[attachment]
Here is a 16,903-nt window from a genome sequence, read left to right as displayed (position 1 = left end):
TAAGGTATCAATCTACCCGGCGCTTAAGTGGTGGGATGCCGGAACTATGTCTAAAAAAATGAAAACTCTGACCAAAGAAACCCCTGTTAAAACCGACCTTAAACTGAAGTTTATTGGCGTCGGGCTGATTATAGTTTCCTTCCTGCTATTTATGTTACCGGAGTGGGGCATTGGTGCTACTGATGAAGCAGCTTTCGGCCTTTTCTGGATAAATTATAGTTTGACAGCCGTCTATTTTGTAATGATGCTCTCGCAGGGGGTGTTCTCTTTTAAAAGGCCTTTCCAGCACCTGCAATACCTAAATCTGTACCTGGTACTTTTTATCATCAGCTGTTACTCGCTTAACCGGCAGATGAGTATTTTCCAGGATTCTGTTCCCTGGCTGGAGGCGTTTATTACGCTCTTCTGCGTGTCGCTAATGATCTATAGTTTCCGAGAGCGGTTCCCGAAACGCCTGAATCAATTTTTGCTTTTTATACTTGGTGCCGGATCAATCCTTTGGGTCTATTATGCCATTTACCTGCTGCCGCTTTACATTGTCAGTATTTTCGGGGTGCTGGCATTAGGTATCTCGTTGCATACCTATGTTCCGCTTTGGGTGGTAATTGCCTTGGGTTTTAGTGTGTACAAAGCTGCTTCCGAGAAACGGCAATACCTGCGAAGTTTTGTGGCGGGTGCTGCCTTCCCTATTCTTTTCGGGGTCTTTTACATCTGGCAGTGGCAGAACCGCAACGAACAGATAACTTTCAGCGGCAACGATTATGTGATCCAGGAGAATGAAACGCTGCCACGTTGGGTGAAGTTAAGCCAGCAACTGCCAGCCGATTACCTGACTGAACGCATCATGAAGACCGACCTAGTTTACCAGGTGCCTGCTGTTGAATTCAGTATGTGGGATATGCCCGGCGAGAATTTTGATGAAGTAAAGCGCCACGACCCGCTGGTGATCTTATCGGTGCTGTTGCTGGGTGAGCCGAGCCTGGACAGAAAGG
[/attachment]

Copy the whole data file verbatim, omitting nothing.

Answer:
Here is a 16,903-nt window from a genome sequence, read left to right as displayed (position 1 = left end):
TAAGGTATCAATCTACCCGGCGCTTAAGTGGTGGGATGCCGGAACTATGTCTAAAAAAATGAAAACTCTGACCAAAGAAACCCCTGTTAAAACCGACCTTAAACTGAAGTTTATTGGCGTCGGGCTGATTATAGTTTCCTTCCTGCTATTTATGTTACCGGAGTGGGGCATTGGTGCTACTGATGAAGCAGCTTTCGGCCTTTTCTGGATAAATTATAGTTTGACAGCCGTCTATTTTGTAATGATGCTCTCGCAGGGGGTGTTCTCTTTTAAAAGGCCTTTCCAGCACCTGCAATACCTAAATCTGTACCTGGTACTTTTTATCATCAGCTGTTACTCGCTTAACCGGCAGATGAGTATTTTCCAGGATTCTGTTCCCTGGCTGGAGGCGTTTATTACGCTCTTCTGCGTGTCGCTAATGATCTATAGTTTCCGAGAGCGGTTCCCGAAACGCCTGAATCAATTTTTGCTTTTTATACTTGGTGCCGGATCAATCCTTTGGGTCTATTATGCCATTTACCTGCTGCCGCTTTACATTGTCAGTATTTTCGGGGTGCTGGCATTAGGTATCTCGTTGCATACCTATGTTCCGCTTTGGGTGGTAATTGCCTTGGGTTTTAGTGTGTACAAAGCTGCTTCCGAGAAACGGCAATACCTGCGAAGTTTTGTGGCGGGTGCTGCCTTCCCTATTCTTTTCGGGGTCTTTTACATCTGGCAGTGGCAGAACCGCAACGAACAGATAACTTTCAGCGGCAACGATTATGTGATCCAGGAGAATGAAACGCTGCCACGTTGGGTGAAGTTAAGCCAGCAACTGCCAGCCGATTACCTGACTGAACGCATCATGAAGACCGACCTAGTTTACCAGGTGCCTGCTGTTGAATTCAGTATGTGGGATATGCCCGGCGAGAATTTTGATGAAGTAAAGCGCCACGACCCGCTGGTGATCTTATCGGTGCTGTTGCTGGGTGAGCCGAGCCTGGACAGAAAGG